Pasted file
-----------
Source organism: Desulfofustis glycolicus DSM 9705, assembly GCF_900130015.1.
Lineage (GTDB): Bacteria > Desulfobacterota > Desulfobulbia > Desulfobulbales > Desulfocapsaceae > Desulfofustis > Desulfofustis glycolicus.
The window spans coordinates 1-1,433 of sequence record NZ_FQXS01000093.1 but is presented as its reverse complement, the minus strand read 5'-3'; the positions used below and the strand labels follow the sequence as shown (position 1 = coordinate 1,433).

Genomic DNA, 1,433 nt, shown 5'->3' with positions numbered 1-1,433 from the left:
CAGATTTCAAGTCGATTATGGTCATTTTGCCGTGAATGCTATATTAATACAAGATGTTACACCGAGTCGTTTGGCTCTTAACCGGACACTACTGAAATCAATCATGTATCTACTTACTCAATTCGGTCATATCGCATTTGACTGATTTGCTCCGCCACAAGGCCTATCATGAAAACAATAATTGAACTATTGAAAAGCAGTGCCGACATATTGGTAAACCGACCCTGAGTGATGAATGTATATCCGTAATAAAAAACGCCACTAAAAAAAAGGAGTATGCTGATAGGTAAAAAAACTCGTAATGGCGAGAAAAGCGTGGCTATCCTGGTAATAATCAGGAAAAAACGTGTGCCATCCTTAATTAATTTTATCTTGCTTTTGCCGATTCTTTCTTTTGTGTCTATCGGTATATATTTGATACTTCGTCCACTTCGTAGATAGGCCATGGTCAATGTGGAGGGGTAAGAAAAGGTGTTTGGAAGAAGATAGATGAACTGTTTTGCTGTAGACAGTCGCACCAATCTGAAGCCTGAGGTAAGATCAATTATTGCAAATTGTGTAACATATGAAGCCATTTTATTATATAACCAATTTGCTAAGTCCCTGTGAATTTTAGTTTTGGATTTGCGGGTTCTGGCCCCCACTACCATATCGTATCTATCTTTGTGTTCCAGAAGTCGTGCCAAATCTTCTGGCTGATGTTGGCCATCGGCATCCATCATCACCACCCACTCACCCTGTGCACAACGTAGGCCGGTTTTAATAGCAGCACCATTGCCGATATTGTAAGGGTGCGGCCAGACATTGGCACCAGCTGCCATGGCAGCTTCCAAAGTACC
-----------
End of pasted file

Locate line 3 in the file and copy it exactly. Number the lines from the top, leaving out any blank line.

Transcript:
The window spans coordinates 1-1,433 of sequence record NZ_FQXS01000093.1 but is presented as its reverse complement, the minus strand read 5'-3'; the positions used below and the strand labels follow the sequence as shown (position 1 = coordinate 1,433).